Book reviews: Birds and bears

Published April 21, 2019, in the Wyoming Tribune Eagle.

By Barb Gorges

Peterson Reference Guide to Sparrows of North America by Rick Wright, c. 2019, Houghton Mifflin Harcourt.Birders can be nerdy.

This is a book for sparrow nerds and would-be nerds.

There are three main parts to Wright’s multi-page treatment of each of 76 sparrow species or major subspecies: history of its scientific description and naming, field identification, and range and geographic variation.

Did you know the pink-sided junco (dark-eyed junco subspecies) has Wyoming roots? A Smithsonian collecting trip, the South Pass Wagon Road expedition, made it to Fort Bridger, in the far southwest corner of what is now Wyoming, in the spring of 1858. Constantin Charles Drexler, assistant to the surgeon, collected a sparrow identified as an Oregon junco and shipped it back to Washington, D.C.

About 40 years later, experts determined it was the earliest collected specimen of pink-sided junco and Drexler, who went on many more collecting forays, lives on, famous forever on the internet.

Wright’s feather by feather field identification comparisons will warm a birder’s heart, as will the multiple photos. However, over half of each account is devoted to range and geographic variation. No map. No list of subspecies by name. To the uninitiated, including me, apparently, Wright’s writing rambles. If you would become an expert on North American sparrows, you will have to study hard.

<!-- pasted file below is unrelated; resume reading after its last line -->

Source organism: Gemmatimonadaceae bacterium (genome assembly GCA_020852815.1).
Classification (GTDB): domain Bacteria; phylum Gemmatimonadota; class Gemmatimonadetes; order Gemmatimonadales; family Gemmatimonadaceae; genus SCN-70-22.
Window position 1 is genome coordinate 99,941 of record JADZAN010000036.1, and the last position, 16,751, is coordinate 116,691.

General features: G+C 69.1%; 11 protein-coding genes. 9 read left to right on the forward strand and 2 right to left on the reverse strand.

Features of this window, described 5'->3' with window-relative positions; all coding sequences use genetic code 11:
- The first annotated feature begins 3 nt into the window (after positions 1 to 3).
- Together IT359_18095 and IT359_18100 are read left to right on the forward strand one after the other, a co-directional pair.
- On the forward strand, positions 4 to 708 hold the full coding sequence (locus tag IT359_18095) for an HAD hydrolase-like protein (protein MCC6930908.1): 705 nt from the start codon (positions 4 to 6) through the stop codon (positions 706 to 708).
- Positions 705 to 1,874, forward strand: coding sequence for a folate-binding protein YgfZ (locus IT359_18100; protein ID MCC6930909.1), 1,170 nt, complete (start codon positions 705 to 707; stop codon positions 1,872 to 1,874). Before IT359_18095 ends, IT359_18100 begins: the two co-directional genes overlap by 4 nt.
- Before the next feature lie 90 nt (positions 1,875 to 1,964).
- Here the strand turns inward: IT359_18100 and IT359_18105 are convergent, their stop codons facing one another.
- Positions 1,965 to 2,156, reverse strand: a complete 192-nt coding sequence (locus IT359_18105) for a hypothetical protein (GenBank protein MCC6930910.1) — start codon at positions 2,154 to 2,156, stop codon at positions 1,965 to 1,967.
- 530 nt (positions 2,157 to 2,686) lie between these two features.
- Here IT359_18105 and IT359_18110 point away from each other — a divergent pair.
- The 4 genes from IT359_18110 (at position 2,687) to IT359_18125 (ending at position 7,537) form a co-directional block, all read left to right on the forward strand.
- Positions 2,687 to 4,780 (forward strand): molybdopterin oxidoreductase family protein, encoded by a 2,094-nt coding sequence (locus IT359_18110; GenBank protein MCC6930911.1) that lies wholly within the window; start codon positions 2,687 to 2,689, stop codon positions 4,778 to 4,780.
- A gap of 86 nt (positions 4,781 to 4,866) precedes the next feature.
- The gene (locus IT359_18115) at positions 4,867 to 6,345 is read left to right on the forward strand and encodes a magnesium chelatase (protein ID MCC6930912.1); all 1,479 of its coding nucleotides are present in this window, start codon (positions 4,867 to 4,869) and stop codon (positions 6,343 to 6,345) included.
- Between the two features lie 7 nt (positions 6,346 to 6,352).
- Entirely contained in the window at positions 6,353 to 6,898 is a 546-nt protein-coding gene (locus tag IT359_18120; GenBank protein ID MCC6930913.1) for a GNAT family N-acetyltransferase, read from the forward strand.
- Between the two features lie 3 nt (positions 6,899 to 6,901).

Peterson Field Guide to Bird Sounds of Western North America by Nathan Pieplow, c. 2019, Houghton Mifflin Harcourt

It’s here, the western counterpart of Nathan Pieplow’s eastern book I reviewed in July 2017, https://cheyennebirdbanter.wordpress.com/2017/07/24/.

Each species gets a page with a small range map and a short description of habitat. The tiny painting of the male bird (and female if it looks different) is not going to help you with feather-splitting identification problems. It’s just a faster way to identify the page you want if you are already familiar with the bird. 

Each species’ page has diagrams of the sounds it makes, spectrograms. They aren’t too different from musical notation. The introduction will teach you how to read them. In addition to the standard index for a reference book or a field guide, there is an index of spectrograms. It works like a key, dividing bird sounds into seven categories and each of those are subdivided and each subdivision lists possible birds.

Then you go online to www.PetersonBirdSounds.com to listen. I looked up one of my favorite spring migrants, the lazuli bunting. There are 15 recordings. Birds can have regional accents, so it was nice to see recordings from Colorado, including some made by Pieplow, a Coloradoan. If you’ve ever wanted to study birdsongs and other bird sounds, this is the field guide for you. 

A Season on the Wind, Inside the World of Spring Migration by Kenn Kaufman, c. 2019, Houghton Mifflin Harcourt

I referenced the advance reading copy of this book a couple months ago when discussing the coming development of the wind farm at Cheyenne’s Belvoir Ranch. It gave me insights into the impact of wind energy on birds and bats.